Yes. But we didn't live in a bubble. There were two other vendors. Ericsson was clearly the worst of the three in Network Vision deployment (in some ways they had to do it twice). Also, when it comes to network management, a third party will almost NEVER do as good of a job yourself, because they don't take ownership of the issues the way you would yourself. And so there is not the sense of urgency when an issue or roadblock comes up. And you're much more likely to accept no as an answer. I see it all day long in my line of work. Robert
  9. 10 points
    Sorry for being late to this and some of this is repeating New York. They have $7 billion in cash and just under $10 billion in liquid assets. I guess I read that differently than you do. From the investor update presentation they've basically got enough liquidity to pay off their debt for the next two years if they do nothing at all. What will happen is what has happened for years. You'll likely see Sprint offer new notes at some point this year that will replace the debt or expand it further. He isn't talking about a "massive restructuring of their debt" at all. He is talking about what Sprint has done in the past and will continue to do going forward. Sprint has roughly $4.3 billion in debt due this fiscal year. If they issue $4.3 billion in new debt ceteris paribus their debt and liquidity positions haven't changed. They aren't refinancing $40 billion in debt. As maturing debt is retired they are issuing new debt. The next 3 years that is $4 to $5 billion a year at a time. Presumably indefinitely as long as someone is willing to lend to them (which there is a finite point somewhere there), but especially in the current economic conditions Sprint didn't have any trouble getting money last year and actually up-sized an offering due to favorable interest. The Free Cash Flow thing is a little weird. As a customer, I'd prefer Sprint invests in their network, something they did up about 50% year-over-year. That spending is going to drive Free Cash Flow down. If they had spent about $1 billion less in Capex they would've been free cash flow positive, which again is meaningless to me as a customer. It also isn't a really compelling failing firm argument, which is part of the reason they're having trouble convincing the DOJ of their arguement here. T-Mobile hasn't been FCF positive* since 2015. *using Cash from operations less capital expenditures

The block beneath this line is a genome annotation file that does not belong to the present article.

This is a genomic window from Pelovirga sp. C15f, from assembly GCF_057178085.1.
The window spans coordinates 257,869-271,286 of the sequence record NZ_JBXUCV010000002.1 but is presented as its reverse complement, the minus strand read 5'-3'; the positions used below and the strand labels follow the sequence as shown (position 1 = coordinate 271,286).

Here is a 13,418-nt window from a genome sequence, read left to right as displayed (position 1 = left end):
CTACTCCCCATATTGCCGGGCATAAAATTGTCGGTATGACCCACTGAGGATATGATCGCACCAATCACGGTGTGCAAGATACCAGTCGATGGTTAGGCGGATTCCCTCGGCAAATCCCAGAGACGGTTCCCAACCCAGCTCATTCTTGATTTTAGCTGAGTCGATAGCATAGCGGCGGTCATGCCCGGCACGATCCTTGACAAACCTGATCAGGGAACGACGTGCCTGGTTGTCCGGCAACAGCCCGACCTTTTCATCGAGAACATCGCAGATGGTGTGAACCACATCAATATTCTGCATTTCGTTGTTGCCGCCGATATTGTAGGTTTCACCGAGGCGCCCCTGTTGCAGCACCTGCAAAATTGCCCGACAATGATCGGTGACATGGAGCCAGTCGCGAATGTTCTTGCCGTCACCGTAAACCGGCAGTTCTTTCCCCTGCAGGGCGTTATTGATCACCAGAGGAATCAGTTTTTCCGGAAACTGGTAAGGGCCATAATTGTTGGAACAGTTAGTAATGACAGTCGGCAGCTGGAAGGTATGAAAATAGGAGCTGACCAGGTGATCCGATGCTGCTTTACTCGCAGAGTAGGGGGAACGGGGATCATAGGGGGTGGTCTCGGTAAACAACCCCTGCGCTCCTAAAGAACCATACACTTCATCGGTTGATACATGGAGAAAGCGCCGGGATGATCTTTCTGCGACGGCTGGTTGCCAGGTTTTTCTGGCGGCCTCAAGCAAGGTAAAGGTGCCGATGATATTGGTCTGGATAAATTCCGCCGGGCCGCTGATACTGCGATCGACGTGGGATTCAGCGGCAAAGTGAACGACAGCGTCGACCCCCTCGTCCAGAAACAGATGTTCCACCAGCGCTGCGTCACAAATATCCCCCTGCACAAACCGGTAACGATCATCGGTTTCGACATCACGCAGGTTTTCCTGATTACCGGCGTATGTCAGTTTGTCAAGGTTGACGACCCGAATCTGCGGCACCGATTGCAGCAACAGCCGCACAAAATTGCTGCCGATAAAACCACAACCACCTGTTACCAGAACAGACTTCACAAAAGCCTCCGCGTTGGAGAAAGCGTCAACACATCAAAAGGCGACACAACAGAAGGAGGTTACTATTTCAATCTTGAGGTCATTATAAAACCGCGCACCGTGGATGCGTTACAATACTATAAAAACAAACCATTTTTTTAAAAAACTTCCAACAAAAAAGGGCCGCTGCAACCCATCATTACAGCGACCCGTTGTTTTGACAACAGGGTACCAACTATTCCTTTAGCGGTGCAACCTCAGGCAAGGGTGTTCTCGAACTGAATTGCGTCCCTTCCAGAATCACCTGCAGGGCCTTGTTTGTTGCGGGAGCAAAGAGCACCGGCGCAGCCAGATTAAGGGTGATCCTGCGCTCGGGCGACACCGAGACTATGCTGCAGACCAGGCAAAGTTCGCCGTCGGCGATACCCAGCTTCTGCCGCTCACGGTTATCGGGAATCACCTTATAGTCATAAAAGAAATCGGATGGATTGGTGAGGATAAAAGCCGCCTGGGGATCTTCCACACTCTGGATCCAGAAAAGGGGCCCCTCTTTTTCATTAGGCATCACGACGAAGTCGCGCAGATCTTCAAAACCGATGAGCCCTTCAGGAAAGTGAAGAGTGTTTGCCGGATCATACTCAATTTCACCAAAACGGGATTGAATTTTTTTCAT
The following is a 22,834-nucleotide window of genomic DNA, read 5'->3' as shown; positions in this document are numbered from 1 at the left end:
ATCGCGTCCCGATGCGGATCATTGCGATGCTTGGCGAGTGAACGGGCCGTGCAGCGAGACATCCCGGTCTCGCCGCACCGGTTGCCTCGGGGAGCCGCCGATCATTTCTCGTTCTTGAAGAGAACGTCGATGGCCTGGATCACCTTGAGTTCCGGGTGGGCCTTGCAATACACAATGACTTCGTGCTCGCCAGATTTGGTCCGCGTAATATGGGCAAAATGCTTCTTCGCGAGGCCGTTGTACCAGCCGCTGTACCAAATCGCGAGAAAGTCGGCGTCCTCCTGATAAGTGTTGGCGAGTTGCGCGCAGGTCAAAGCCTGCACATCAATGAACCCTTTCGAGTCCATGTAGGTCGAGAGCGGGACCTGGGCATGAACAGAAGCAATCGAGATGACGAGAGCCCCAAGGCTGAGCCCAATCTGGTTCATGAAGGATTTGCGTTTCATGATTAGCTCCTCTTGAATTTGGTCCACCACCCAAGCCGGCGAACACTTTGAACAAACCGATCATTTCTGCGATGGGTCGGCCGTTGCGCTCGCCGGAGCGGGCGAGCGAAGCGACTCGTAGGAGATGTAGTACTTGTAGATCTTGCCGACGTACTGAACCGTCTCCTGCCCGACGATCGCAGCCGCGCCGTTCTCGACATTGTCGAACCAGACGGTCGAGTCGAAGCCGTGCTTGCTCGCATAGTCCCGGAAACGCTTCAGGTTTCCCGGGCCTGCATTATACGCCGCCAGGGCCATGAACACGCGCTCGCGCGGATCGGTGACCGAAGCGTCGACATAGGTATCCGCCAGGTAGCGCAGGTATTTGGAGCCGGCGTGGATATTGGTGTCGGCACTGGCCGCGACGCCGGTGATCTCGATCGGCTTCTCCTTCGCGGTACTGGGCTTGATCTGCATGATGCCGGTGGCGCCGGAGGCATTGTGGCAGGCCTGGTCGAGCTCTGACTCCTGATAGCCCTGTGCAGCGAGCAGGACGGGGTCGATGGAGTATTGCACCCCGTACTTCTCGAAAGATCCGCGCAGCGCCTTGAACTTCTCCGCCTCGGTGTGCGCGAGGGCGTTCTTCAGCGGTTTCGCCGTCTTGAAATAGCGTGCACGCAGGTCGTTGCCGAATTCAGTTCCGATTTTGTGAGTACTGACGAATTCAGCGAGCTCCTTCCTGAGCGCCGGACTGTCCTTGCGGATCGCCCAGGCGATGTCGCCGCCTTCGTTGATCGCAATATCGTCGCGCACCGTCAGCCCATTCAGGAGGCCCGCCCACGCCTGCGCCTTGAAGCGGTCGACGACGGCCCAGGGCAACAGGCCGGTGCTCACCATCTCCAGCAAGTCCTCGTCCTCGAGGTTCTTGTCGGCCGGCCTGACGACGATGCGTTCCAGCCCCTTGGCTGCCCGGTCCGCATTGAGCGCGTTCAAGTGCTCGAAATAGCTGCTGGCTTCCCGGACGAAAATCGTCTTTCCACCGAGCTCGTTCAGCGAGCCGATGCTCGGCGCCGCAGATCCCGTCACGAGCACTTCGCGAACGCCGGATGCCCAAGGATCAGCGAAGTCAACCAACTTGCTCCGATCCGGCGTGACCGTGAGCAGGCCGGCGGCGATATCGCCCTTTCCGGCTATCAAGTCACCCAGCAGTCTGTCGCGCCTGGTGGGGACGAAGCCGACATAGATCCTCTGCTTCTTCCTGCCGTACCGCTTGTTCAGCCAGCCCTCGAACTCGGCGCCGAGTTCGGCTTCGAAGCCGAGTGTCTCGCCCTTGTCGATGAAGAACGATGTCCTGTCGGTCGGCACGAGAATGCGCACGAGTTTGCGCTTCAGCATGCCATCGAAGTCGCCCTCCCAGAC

10. 10 points
    SignalCheck 4.52 is rolling out to the masses! It should be available on Google Play within the hour. Here are the highlights: New options added: Added option to control display of horizontal signal meters on main screen. Added option to control logging of LTE sites if the TAC is missing/invalid. Added option to display LTE bandwidth on Android 9.0+ devices. This is nice, but not 100% reliable on most devices yet. Hopefully this improves over time. Added options to trigger Alerts based on specific LTE bands or plain-text strings. This is pretty cool.. you can choose LTE bands, and/or have the app alert on any text you want (or don't want, by using the "!" character). Set multiple alerts by separating strings with commas. Notable bug fixes: Resolved issue with app failing to exit immediately in certain scenarios. Resolved issue with missing data on Android Q Beta devices. Resolved issue with missing PLMN ID in certain scenarios. Resolved issue with missing provider database on Android 9.0 devices. Resolved issue with Alerts preferences not working properly on Android 8.0+ devices. Most of the Alert preferences are now handled directly by the system. Resolved issue with missing WCDMA data on newer devices. Some of these items were a lot more work than a brief sentence might hint.. many were significant bugs, some users will see great improvements! Other changes: Adjusted animated action bar tower icon colors when idle. Changed device location settings warning to reappear on every app update. Changed primary signal data source on Android 7.0+ devices. Disabled battery-related options for Location Service and Site Logger on Android 8.0+ devices; intend add back in a future update. Android no longer permits third-party apps to monitor power status changes; I am looking for an alternative method. Improved deployment process; releases will now be smaller, more optimized downloads. This is not a large app, but now it's approximately 30% smaller anyway. Thanks for all of your support! Feel free to shout if you have any questions.. -Mike